Arguments justifying the continuing existence of the world’s nuclear arsenals are like the tired joke about the joke convention. Many of these arguments have been with us for decades. Some made sense decades ago but do no longer, now that the Cold War is history. Others never made sense even during the Cold War but have, through sheer longevity, taken on a wholly undeserved intellectual authority. And some statements are not really logical arguments at all but merely catch-phrases that have been with us so long we no longer question their truth; indeed, we don’t even reflect on what, if anything, they actually mean. So one can, like at the joke convention, just shout out “Number 37!” and, instead of laughing, the wise ones of the nuclear establishment nod in sage agreement.
There would be some sense in holding defenders of the status quo to less stringent logical standards if those arguing for change, in this case those arguing for global nuclear prohibition, were arguing for something that had some hypothetical benefit but also clear risks, while those arguing for the status quo were arguing for staying with the safe bet we know. Anyone advocating any new, potentially risky course should be held to higher standards of proof. But the bet we know is not safe. There is one, and only one, danger that threatens our very existence as a nation and a society and that is Russia’s vast nuclear arsenal. The Russians can say the same about us. Having thousands of immensely powerful nuclear warheads on hair trigger alert twenty-four hours a day is a real and continuing danger. The fact that the world has been lucky so far does not make the danger any less real. Those arguing for continuing today’s nuclear force posture should not win their arguments by default; they should be held to as rigorous logical standards as those, like me, who argue that we should make every effort to move toward a global prohibition on nuclear weapons.
It is, therefore, immensely frustrating to read the recent op-ed, “The Nuclear Disarmament Fallacy,” by Harold Brown and John Deutch in the 19 November 2007 Wall Street Journal (p. A19), written as a counter to the earlier Wall Street Journal op-ed by Henry Kissinger et al. that argued for a campaign for nuclear prohibition. Even accepting the enforced shorthand of the op-ed format, Brown and Deutch do not make a logical case for staying the course.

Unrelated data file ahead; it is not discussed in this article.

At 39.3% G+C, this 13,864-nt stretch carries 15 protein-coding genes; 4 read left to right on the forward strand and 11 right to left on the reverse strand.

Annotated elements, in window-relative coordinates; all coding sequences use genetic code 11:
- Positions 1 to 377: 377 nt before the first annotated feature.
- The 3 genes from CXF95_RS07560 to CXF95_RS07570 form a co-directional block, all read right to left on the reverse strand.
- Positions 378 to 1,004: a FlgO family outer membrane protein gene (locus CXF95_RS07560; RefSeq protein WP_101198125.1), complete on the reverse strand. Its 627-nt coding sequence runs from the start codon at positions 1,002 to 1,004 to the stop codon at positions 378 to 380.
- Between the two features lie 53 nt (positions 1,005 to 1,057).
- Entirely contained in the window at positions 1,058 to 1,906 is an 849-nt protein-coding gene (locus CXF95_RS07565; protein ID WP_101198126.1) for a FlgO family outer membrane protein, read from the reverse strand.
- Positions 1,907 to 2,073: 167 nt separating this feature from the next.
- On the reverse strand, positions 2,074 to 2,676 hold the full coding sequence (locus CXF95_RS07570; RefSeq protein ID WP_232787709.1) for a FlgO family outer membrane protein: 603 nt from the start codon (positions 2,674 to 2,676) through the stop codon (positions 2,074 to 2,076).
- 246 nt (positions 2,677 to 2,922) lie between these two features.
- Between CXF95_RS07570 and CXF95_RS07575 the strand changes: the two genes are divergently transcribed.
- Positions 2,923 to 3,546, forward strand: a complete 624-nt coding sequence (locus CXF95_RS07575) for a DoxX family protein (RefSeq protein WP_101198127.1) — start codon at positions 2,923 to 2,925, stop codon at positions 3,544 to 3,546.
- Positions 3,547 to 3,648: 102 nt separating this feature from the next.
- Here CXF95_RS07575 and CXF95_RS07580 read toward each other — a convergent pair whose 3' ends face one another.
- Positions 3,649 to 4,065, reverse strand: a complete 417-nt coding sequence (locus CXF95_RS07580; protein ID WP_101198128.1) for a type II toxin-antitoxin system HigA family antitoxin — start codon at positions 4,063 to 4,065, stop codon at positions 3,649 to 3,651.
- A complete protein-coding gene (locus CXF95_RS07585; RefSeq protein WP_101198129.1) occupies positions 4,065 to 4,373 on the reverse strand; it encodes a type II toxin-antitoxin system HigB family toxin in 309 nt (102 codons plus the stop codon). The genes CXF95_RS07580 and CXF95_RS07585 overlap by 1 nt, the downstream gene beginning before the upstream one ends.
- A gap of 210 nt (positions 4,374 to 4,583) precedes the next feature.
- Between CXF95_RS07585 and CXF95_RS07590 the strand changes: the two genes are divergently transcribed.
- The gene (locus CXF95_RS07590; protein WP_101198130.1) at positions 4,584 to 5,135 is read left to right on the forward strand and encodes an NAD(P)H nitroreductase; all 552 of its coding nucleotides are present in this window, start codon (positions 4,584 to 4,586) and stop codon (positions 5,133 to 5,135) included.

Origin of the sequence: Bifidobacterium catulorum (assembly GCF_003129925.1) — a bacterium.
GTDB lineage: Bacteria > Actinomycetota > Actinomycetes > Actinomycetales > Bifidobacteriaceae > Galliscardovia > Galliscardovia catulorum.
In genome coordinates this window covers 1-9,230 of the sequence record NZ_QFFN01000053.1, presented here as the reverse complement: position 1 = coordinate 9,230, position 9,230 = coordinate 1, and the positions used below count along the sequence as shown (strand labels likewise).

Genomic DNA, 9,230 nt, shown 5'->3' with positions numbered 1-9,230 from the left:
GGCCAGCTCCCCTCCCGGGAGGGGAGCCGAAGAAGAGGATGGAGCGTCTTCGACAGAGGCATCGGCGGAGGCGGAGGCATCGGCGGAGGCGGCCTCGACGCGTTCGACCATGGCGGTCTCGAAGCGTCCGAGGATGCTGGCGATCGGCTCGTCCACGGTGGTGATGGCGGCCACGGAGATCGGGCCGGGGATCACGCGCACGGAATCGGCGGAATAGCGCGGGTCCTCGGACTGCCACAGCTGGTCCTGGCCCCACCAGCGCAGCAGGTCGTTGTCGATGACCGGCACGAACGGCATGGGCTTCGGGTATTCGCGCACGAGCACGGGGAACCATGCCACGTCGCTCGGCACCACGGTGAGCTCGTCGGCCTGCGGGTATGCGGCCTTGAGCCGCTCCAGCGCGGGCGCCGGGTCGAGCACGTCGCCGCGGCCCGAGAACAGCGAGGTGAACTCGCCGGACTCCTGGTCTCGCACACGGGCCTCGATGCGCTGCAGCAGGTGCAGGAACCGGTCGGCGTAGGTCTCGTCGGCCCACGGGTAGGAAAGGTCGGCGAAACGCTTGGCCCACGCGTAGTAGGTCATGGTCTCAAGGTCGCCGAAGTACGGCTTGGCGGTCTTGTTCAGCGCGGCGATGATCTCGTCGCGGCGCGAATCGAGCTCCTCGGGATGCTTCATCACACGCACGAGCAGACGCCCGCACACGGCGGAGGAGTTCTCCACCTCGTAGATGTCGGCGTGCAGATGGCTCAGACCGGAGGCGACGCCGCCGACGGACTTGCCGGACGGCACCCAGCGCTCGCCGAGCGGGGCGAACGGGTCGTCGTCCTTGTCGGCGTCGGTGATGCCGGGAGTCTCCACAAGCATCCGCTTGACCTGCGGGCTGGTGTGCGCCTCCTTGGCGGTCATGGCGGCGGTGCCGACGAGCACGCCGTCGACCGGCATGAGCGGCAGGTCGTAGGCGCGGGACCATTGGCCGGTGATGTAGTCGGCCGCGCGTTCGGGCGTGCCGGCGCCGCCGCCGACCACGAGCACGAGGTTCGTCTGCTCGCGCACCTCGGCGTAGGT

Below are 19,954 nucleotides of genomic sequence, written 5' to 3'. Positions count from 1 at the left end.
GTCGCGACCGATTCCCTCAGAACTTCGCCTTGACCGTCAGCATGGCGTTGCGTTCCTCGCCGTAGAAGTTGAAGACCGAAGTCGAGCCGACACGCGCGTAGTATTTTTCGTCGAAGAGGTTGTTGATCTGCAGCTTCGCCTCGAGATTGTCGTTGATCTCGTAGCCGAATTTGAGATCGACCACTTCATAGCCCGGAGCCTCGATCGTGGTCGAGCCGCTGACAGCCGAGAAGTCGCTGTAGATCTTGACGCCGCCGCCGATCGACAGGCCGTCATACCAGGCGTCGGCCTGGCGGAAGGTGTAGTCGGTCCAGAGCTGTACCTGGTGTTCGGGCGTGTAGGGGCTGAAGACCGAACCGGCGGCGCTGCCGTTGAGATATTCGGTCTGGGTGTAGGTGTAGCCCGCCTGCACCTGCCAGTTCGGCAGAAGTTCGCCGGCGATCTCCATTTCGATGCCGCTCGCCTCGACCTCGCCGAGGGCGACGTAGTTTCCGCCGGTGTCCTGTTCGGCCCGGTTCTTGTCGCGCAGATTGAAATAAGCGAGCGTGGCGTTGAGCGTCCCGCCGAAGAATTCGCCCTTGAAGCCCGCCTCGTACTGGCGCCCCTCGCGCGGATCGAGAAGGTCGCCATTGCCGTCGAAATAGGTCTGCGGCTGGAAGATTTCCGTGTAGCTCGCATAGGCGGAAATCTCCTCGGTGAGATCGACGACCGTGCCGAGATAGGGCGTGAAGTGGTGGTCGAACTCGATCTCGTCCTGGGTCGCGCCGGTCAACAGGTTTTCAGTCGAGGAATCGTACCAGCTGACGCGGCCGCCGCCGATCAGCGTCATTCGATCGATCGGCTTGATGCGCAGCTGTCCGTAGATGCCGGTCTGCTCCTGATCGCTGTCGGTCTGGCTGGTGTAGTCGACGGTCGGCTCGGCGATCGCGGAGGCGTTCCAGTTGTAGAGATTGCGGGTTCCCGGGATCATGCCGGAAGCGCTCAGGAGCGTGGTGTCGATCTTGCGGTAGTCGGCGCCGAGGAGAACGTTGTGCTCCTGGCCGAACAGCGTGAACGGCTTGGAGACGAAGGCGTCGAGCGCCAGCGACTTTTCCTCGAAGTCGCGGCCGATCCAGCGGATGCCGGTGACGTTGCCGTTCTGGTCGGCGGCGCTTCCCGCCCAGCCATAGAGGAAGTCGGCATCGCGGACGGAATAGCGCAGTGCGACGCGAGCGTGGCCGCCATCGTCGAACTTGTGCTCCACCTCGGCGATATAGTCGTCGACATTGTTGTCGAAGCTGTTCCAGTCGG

The first, and the most pervasive, logical sleight of hand is the appeal to “deterrence.” What is deterrence? Apparently it is something that nuclear weapons just ooze. Or that they simply are. I have heard our submarine nuclear missiles referred to as our “sea-based deterrent.” The definition of deterrence seems to be that it is what you get when you have nuclear weapons; so if you want some of this deterrence stuff, you better get yourself some nuclear weapons. And deterrence, of course, is a good thing to have. Brown and Deutch write, “…it [nuclear prohibition] risks compromising the value that nuclear weapons continue to contribute, through deterrence, to U.S. security and international stability.” Therefore, we need nuclear weapons. Please, whenever anyone discusses “deterrence,” tell me what is being deterred and how.
Most discussions of nuclear “deterrence” are not about deterrence at all, they are about nuclear war fighting, or nuclear machismo, or nuclear revenge but let’s assume that when the authors say “deterrence” they mean deterrence. Deterrence by punishment is simple: if you try to grab something, I have to be able to inflict enough pain, or at least plausibly threaten to, to make the seizing of that thing a bad deal; then you will be deterred. I have written elsewhere that, if we want a nuclear arsenal, not for nuclear war fighting, but to deter attacks, particularly nuclear attacks, then the size of our nuclear arsenal should be tied the stakes involved. During the Cold War the stakes were the ideological future of the entire world and the nuclear arsenals were correspondingly huge. The plausible stakes in play among nations today are much smaller and the number of nuclear weapons should be correspondingly smaller.